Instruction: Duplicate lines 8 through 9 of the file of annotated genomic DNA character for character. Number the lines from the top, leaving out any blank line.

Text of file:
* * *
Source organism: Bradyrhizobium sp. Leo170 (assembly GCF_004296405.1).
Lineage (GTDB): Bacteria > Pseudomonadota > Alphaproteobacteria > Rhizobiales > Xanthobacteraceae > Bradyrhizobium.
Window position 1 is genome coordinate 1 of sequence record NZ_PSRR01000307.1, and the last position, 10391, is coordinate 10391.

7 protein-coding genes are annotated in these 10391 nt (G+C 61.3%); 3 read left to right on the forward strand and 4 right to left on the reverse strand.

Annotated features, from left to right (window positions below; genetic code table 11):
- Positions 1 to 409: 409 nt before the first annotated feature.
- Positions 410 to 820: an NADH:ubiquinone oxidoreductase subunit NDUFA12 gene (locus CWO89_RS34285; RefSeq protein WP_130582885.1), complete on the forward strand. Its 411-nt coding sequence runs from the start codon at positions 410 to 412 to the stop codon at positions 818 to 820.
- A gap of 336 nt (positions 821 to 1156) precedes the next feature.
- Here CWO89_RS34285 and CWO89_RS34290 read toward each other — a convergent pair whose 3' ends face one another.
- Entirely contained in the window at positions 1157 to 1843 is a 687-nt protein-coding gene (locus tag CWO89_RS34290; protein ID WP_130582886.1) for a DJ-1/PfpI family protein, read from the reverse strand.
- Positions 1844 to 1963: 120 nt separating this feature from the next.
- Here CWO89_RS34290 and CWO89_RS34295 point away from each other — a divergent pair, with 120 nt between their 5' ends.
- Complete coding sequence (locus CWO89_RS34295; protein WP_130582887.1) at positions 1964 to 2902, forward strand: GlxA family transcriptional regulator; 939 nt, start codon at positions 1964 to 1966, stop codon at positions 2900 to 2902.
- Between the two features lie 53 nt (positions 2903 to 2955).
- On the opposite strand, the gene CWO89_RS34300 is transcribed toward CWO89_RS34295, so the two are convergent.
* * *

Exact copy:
- A gap of 336 nt (positions 821 to 1156) precedes the next feature.
- Here CWO89_RS34285 and CWO89_RS34290 read toward each other — a convergent pair whose 3' ends face one another.